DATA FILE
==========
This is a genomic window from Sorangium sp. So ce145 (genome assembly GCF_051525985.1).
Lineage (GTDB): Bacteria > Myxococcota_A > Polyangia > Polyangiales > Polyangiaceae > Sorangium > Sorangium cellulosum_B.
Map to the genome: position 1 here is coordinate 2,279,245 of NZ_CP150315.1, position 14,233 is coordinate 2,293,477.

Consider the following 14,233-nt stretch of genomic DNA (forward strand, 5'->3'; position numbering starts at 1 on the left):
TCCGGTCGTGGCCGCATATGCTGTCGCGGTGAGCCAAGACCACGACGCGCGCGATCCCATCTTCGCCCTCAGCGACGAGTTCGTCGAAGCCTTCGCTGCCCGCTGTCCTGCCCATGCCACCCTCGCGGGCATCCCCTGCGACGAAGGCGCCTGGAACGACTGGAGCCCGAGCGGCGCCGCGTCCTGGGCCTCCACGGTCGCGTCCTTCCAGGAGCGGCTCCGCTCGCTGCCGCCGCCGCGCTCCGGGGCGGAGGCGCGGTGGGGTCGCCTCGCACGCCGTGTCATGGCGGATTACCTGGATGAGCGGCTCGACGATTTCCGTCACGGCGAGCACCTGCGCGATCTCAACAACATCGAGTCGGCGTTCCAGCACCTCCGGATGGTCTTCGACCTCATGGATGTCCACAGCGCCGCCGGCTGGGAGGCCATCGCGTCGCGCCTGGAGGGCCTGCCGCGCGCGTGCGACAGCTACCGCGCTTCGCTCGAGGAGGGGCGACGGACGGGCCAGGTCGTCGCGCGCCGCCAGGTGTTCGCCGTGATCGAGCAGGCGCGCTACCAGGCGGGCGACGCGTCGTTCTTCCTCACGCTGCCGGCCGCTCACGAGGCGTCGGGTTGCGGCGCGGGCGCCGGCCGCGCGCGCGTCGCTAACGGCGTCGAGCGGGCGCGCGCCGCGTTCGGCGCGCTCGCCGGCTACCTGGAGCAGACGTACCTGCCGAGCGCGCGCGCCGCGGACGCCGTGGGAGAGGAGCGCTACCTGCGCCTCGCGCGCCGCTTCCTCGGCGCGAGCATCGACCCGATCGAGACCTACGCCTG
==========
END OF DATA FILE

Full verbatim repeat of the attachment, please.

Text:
This is a genomic window from Sorangium sp. So ce145 (genome assembly GCF_051525985.1).
Lineage (GTDB): Bacteria > Myxococcota_A > Polyangia > Polyangiales > Polyangiaceae > Sorangium > Sorangium cellulosum_B.
Map to the genome: position 1 here is coordinate 2,279,245 of NZ_CP150315.1, position 14,233 is coordinate 2,293,477.

Consider the following 14,233-nt stretch of genomic DNA (forward strand, 5'->3'; position numbering starts at 1 on the left):
TCCGGTCGTGGCCGCATATGCTGTCGCGGTGAGCCAAGACCACGACGCGCGCGATCCCATCTTCGCCCTCAGCGACGAGTTCGTCGAAGCCTTCGCTGCCCGCTGTCCTGCCCATGCCACCCTCGCGGGCATCCCCTGCGACGAAGGCGCCTGGAACGACTGGAGCCCGAGCGGCGCCGCGTCCTGGGCCTCCACGGTCGCGTCCTTCCAGGAGCGGCTCCGCTCGCTGCCGCCGCCGCGCTCCGGGGCGGAGGCGCGGTGGGGTCGCCTCGCACGCCGTGTCATGGCGGATTACCTGGATGAGCGGCTCGACGATTTCCGTCACGGCGAGCACCTGCGCGATCTCAACAACATCGAGTCGGCGTTCCAGCACCTCCGGATGGTCTTCGACCTCATGGATGTCCACAGCGCCGCCGGCTGGGAGGCCATCGCGTCGCGCCTGGAGGGCCTGCCGCGCGCGTGCGACAGCTACCGCGCTTCGCTCGAGGAGGGGCGACGGACGGGCCAGGTCGTCGCGCGCCGCCAGGTGTTCGCCGTGATCGAGCAGGCGCGCTACCAGGCGGGCGACGCGTCGTTCTTCCTCACGCTGCCGGCCGCTCACGAGGCGTCGGGTTGCGGCGCGGGCGCCGGCCGCGCGCGCGTCGCTAACGGCGTCGAGCGGGCGCGCGCCGCGTTCGGCGCGCTCGCCGGCTACCTGGAGCAGACGTACCTGCCGAGCGCGCGCGCCGCGGACGCCGTGGGAGAGGAGCGCTACCTGCGCCTCGCGCGCCGCTTCCTCGGCGCGAGCATCGACCCGATCGAGACCTACGCCTG